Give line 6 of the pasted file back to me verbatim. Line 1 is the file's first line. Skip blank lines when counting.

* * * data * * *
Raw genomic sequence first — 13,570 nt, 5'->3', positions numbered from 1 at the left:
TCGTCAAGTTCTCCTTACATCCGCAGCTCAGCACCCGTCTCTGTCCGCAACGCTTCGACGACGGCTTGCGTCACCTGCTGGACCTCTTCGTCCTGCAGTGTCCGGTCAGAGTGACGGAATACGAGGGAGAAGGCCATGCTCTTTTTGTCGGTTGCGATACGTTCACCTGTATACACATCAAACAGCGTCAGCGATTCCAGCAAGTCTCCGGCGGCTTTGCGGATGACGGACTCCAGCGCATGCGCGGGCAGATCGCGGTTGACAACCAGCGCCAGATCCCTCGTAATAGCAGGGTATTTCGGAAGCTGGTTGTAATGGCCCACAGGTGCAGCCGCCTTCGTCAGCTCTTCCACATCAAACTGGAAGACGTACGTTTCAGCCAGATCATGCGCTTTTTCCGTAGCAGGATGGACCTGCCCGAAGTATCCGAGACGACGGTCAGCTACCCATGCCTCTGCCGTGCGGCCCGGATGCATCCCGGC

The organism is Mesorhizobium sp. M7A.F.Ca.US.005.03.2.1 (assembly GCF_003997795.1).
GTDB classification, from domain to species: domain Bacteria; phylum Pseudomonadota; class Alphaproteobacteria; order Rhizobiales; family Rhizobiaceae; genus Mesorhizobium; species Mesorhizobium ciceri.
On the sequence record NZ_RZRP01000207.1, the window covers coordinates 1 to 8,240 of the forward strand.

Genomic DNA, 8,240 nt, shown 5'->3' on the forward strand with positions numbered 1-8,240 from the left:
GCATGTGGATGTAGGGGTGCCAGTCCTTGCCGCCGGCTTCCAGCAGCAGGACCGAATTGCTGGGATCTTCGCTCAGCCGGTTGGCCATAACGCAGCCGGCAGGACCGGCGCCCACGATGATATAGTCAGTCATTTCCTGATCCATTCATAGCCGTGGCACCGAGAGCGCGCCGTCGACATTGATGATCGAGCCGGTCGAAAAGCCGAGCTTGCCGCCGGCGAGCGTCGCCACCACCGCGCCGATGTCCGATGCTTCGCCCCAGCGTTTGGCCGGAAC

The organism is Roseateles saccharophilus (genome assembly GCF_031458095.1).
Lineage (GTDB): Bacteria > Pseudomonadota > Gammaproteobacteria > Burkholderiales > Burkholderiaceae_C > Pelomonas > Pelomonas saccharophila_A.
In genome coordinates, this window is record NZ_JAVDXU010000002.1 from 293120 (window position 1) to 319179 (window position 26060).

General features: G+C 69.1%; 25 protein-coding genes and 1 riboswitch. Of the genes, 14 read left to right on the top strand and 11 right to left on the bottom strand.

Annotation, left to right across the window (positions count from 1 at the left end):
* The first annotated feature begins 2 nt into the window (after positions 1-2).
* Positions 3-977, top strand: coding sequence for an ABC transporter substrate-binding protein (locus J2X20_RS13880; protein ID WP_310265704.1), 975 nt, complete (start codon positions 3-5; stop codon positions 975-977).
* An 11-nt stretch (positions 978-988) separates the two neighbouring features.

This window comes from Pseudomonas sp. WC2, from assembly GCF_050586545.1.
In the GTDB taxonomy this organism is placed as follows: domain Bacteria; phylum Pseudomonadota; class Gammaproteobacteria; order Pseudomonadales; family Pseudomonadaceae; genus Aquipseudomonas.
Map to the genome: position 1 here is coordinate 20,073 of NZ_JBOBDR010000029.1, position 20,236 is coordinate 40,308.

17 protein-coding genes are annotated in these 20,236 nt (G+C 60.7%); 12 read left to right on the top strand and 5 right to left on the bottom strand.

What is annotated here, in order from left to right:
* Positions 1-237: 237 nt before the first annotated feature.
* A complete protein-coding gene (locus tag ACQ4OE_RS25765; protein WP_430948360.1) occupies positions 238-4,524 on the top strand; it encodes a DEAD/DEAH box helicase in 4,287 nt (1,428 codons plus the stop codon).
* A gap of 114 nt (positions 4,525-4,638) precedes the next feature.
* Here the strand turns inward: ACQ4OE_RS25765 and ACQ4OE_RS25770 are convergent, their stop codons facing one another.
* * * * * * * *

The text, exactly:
Genomic DNA, 8,240 nt, shown 5'->3' on the forward strand with positions numbered 1-8,240 from the left: